Recent news reports concerning the gentle treatment of A. Q. Khan—acknowledged mastermind of the world’s most extensive proliferation network for nuclear weapons technology—bring home the point that U.S. nuclear policy is a tangle of contradictions.
We ignore a proliferator like Pakistan, reward a defiant nuclear program like India’s with a legitimizing treaty, and go hammer-and-tongs after regimes like Iran and North Korea that interfere with our geopolitical objectives.
It’s difficult, if not impossible to conduct such an arbitrary, unilateral, and self-serving foreign policy through international institutions. That’s why the Bush administration has preferred to act through executive orders.
By Presidential Executive Order , we’re living in a state of national emergency.
Because the proliferation of weapons of mass destruction and the means of delivering them continues to pose an unusual and extraordinary threat to the national security, foreign policy, and economy of the United States, the national emergency first declared on November 14, 1994, must continue in effect beyond November 14, 2006. In accordance with section 202(d) of the National Emergencies Act (50 U.S.C. 1622(d)), I am continuing for 1 year the national emergency declared in Executive Order 12938, as amended.
This notice shall be published in the Federal Register and transmitted to the Congress.
GEORGE W. BUSH
THE WHITE HOUSE,
October 27, 2006. [emphasis added]
Betcha didn’t know that.
And in early 2006, the Bush administration considered issuing an Executive Order commanding the world either to be with us or against us in an effort to destroy North Korea through a financial blockade.
Betcha didn’t know that either.
Executive Orders come in various flavors: In addition to the plain vanilla Executive Order, there are National Security Presidential Directives (issued with the advice of the National Security Council), Homeland Security Presidential Directives, and Presidential Decision Directives.
Executive order authority may even be delegated to government departments, it seems.
Maybe even to John Bolton.
Betcha didn’t know that.
For the Bush administration, executive orders appear to be the preferred method for making lemonade from the cornucopia of foreign policy lemons it has on its hands.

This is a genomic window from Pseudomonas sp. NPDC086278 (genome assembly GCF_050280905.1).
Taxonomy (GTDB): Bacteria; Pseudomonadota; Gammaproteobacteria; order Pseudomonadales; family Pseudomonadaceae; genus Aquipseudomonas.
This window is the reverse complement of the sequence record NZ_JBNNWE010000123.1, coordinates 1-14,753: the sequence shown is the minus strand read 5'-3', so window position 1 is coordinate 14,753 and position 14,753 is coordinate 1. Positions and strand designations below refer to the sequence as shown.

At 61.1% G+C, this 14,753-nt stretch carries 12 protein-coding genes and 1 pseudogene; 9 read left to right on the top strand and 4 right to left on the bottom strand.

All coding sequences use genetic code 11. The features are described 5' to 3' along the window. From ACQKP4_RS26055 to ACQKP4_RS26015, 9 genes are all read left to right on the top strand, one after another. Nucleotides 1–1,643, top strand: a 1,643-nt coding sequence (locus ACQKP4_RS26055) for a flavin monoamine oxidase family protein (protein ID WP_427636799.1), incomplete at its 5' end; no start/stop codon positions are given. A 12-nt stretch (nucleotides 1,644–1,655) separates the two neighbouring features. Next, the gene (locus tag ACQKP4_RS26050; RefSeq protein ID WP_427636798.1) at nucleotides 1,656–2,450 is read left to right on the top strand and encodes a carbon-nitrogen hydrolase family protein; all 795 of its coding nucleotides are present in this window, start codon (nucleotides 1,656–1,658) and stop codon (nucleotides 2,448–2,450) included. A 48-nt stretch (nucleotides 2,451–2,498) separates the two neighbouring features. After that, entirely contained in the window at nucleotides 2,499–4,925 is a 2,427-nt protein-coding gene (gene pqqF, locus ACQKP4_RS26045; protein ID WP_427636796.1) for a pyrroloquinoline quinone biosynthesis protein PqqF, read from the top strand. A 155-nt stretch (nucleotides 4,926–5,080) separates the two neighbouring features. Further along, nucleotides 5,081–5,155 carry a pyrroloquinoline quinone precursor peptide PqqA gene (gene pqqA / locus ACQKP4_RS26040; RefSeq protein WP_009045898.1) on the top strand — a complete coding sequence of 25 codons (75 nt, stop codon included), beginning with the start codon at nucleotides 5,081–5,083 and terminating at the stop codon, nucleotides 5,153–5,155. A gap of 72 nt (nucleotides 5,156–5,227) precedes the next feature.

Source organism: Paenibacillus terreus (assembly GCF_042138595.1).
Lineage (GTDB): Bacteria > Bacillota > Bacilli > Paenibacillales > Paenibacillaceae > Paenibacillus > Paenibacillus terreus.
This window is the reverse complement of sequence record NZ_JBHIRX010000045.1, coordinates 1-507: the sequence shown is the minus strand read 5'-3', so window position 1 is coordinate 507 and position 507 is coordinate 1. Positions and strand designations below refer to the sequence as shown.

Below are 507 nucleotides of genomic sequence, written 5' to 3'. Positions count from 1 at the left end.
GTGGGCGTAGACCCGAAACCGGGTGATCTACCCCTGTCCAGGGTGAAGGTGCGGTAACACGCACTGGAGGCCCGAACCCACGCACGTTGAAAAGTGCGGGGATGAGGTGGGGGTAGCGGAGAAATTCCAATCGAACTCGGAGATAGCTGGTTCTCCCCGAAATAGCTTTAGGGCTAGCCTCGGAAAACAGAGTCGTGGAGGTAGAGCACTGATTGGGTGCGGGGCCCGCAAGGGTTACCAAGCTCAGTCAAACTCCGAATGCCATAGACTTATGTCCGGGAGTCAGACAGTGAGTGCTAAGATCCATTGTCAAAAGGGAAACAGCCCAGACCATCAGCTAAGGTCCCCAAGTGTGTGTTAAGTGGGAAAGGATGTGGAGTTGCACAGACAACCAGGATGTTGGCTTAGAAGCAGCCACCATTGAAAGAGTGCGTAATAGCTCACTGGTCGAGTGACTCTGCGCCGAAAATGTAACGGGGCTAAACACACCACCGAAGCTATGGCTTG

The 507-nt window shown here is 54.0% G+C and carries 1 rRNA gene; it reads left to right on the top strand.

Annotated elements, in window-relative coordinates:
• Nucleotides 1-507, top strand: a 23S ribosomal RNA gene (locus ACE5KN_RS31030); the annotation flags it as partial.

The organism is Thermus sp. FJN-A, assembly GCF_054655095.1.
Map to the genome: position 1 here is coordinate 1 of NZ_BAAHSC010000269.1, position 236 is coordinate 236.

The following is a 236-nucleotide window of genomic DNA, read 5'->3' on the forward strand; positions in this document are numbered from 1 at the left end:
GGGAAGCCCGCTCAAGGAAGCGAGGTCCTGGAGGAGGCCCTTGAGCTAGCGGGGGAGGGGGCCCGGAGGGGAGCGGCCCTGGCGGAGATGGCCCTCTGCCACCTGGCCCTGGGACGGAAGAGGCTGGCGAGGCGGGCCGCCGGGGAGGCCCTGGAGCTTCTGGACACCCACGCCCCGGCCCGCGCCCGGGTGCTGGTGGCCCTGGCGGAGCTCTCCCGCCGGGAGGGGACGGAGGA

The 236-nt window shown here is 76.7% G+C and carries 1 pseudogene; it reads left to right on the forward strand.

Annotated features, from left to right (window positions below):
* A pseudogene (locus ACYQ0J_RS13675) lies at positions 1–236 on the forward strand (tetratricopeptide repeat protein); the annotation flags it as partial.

Consider this application of executive order power in a nuclear imbroglio involving North Korea in 2003, as demonstrated by this press release from the State Department (released on April Fools’ Day! somebody at State’s got a sense of humor):
North Korea-Pakistan: Missile-Related Sanctions and Executive Order 12938 Penalties
There has been some confusion regarding the penalties that were imposed March 24 on the Pakistani entity Khan Research Laboratories (KRL) under Executive Order 12938, as amended, and the penalties that were imposed March 24 on the North Korean entity, Changgwang Sinyong Corporation under the missile sanctions law. These sanctions were for a specific missile-related transfer.
Changgwang Sinyong Corporation is a North Korean missile marketing entity and has been sanctioned repeatedly in the past for its missile-related exporting behavior. Changgwang Sinyong Corporation transferred missile-related technology to KRL. The United States made a determination to impose penalties on both Changgwang Sinyong Corporation and KRL as a result of this specific missile-related transfer. These sanctions do not pertain to any other activity, including nuclear-related ones. We informed the Congress on March 12 that the Administration had carefully reviewed the facts relating to the possible transfer of nuclear technology from Pakistan to North Korea, and decided that the facts do not warrant the imposition of sanctions under applicable U.S. laws. [emphasis added]
Released on April 1, 2003
Mmmm…the sweet smell of ”confusion”.
That’s bloody chum to a contrarian blogger like myself.
Allow me to explain:
The most egregious nuclear proliferator on the face of this planet is Pakistan, in the person of A.Q. Khan.
Khan’s network provided nuclear technology to Libya, Iran, and North Korea.
Much as President Musharraf would like to claim that Mr. Khan’s efforts were after hours and on his own dime, the North Korean transaction involved not the payment of cash to Mr. Khan’s private bank account but the delivery of North Korean No Dong missiles and technology to the Pakistan government.